What is this UTWrites.net thing?
UTWrites.net is really the front door to the UT Writes archive, the University of Tennessee’s first-ever collection of campus writing. The archive is modeled after the National Gallery of Writing, which the National Council of Teachers of English established to celebrate the National Day on Writing. Here at UT, Margaret Dean, Katy Chiles, Laurie Knox and I agreed we wanted something more homegrown, and we also wanted to get to use TRACE, the university’s new digital repository.
Did all the works come out of the Oct. 20 “UT Writes” day?
The October 20th campus celebration was the kick-off for the archive, which is open to all students, faculty, staff, alumni, and UT fans from now until the end of the semester.
Do billboards count? Church marquees? What about instruction manuals?
Yes! In our view, all forms of writing are welcome submissions. We hope UT writers will contribute everything from music and video compositions to computer code to football scrimmage plays to graduate theses, poetry, and prose.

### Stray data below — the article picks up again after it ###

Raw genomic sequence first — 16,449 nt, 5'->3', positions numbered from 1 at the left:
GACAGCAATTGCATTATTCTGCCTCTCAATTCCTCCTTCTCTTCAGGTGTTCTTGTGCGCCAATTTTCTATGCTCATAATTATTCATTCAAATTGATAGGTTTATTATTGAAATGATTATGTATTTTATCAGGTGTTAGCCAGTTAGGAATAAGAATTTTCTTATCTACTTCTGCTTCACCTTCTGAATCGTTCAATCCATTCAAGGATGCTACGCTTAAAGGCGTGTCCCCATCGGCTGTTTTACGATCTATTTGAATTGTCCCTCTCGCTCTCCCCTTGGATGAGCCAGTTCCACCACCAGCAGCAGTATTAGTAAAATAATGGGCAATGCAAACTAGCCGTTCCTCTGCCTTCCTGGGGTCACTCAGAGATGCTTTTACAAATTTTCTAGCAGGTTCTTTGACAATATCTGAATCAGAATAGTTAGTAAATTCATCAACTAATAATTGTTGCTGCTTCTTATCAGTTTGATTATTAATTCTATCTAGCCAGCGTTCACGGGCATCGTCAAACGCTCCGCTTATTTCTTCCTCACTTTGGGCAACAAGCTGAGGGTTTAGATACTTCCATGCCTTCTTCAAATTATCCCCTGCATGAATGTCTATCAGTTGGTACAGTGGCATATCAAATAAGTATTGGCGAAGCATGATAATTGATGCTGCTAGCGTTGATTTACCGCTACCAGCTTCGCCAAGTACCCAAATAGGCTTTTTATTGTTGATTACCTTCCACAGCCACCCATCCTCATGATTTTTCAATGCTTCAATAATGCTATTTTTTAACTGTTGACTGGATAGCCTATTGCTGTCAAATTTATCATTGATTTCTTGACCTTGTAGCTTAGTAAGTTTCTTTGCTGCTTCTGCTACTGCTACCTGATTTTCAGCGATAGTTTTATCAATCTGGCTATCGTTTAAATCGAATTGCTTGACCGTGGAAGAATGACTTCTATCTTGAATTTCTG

What was your first really good experience with writing?
Maybe it was writing my name. My full name is longer than “Jenn,” and I’ve been told I convinced my preschool teachers to stop after that second N. I also remember reading and writing a lot with my grandmother when I was young, and I wrote a poem about her that was awarded a prize when I was in the second grade. That’s a really good memory.
Do you think texting is taking the form to a new low?
Absolutely not. I think texting—like other discourses, including academic writing—has its place. I also think it’s making all of us and especially our students newly aware of our need to use different types and styles of language in savvy ways.
Will this e-mail interview end up on UTWrites.net?
That’s a great idea.
Submit to the archive: trace.tennessee.edu/utk_inteuwri/